Tom's Blog

Monday, September 19, 2011

Positive feedback between grass and woody vegetation

The photo above is of a prairie and savanna remnant developing on a steep south-facing slope with a thin, stony soil. Even without doing any quantitative measurements, it is easy to see that the prairie grasses (primarily little bluestem and Indian grass) are sparse or absent under the shade of the woody plants. At one time, this whole hillside was wooded, and in the first few years after it was cleared the prairie grasses were sparse or nonexistent. Cutting with herbicide treatment and annual controlled burns eliminated most of the woody plants and eventually the grasses recovered. Today they are well established, but only a few years in the absence of burns and they would be struggling again.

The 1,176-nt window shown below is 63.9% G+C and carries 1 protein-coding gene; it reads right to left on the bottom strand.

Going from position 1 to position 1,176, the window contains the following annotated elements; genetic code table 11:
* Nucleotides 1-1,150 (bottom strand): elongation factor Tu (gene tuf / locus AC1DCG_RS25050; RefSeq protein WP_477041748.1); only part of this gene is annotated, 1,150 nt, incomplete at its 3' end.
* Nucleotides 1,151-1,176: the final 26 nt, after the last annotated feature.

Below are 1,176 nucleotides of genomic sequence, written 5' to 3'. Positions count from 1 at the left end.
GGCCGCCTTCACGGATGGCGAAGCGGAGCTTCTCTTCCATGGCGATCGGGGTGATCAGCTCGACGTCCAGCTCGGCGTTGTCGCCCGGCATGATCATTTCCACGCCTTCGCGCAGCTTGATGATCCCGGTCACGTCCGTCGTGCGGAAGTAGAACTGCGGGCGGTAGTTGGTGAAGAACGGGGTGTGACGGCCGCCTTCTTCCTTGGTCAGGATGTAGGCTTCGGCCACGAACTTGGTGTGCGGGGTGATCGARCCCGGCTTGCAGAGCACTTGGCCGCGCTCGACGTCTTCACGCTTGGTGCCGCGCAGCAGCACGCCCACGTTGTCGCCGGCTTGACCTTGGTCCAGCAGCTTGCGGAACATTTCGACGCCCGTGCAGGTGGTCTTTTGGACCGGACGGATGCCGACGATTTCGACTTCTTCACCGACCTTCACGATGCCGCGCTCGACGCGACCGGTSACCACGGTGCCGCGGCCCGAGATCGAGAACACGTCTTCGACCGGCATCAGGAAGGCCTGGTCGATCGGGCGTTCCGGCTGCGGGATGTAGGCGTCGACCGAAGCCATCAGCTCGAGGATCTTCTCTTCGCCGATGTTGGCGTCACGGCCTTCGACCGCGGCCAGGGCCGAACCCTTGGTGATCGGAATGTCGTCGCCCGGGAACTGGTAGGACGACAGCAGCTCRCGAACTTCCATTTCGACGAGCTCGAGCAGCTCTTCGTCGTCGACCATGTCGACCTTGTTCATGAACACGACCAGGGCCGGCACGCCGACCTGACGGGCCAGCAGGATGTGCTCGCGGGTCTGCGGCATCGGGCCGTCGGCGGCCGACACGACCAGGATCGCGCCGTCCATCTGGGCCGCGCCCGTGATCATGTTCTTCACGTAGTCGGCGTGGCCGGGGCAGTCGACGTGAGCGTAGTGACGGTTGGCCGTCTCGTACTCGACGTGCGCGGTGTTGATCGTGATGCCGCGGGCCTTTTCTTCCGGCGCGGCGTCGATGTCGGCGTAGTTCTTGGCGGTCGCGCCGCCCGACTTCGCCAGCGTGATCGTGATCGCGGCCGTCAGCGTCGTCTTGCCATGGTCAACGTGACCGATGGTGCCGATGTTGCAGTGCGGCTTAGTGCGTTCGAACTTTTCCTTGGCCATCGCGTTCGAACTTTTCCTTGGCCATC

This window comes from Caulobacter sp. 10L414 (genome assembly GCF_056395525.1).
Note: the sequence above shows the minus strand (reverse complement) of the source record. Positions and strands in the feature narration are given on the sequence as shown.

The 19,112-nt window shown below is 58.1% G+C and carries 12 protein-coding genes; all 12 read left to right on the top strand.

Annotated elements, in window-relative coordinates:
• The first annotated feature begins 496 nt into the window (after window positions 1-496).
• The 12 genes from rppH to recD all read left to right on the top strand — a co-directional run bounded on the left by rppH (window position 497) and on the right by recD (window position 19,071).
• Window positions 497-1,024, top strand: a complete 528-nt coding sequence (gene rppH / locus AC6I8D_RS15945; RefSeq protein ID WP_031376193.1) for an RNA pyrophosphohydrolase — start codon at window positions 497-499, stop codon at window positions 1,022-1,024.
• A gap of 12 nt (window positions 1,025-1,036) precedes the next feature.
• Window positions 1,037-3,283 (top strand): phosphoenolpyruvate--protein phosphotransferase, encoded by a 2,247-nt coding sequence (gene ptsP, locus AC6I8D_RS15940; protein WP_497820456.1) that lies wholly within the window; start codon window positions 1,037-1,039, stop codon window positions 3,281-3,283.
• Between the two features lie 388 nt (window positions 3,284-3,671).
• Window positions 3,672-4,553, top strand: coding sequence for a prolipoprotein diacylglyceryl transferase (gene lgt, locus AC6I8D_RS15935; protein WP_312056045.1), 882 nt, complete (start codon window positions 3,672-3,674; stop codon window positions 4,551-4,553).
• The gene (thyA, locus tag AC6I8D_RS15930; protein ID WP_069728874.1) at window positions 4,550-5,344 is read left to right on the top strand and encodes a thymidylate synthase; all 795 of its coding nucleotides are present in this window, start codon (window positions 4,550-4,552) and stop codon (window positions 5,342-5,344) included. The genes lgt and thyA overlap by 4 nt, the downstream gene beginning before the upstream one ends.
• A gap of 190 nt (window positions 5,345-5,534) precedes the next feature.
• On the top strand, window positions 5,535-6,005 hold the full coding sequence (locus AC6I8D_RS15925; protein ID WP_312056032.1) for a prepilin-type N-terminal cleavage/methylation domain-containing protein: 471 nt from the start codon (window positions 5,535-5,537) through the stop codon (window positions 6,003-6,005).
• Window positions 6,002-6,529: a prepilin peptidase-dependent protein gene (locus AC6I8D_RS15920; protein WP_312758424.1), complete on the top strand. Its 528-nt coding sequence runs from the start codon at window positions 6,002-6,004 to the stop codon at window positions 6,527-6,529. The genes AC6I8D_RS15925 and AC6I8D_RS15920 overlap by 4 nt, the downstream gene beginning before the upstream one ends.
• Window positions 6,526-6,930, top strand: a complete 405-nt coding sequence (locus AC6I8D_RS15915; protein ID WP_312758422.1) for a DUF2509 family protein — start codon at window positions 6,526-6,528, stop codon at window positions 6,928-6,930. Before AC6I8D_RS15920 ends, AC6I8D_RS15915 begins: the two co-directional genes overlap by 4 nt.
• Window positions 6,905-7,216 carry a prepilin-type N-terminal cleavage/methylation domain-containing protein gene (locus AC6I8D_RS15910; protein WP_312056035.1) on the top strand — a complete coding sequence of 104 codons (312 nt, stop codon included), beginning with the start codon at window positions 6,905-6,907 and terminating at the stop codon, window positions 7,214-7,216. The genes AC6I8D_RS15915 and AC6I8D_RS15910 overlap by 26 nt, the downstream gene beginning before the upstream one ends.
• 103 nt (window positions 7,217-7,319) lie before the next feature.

Prairie grasses interact with woody vegetation in complex ways, but one of the principal effects is on available light. Prairie grasses require close to full sunlight to develop to their fullest extent and even a little bit of shade will have an effect. Since the principal fuel in this hillside is grass, if the grasses are inhibited woody plants can get started. On the other hand, if burns are skipped for a few years woody plants will start to return, and once they start to shade out the grasses, even more woodies can grow, leading to even less grass, which leads to more woodies. This is a classical positive feedback loop. Since the grasses are the principal fuel, when they are inhibited there is progressively less fuel. Eventually a stage is reached where grasses are gone and only woodies are present.

Research has shown that this positive feedback mechanism operates all over. It has been reported in the Chihuahua desert, Texas range country, Kansas prairie, and African savannas. All of these habitats depend on fire for maintenance.


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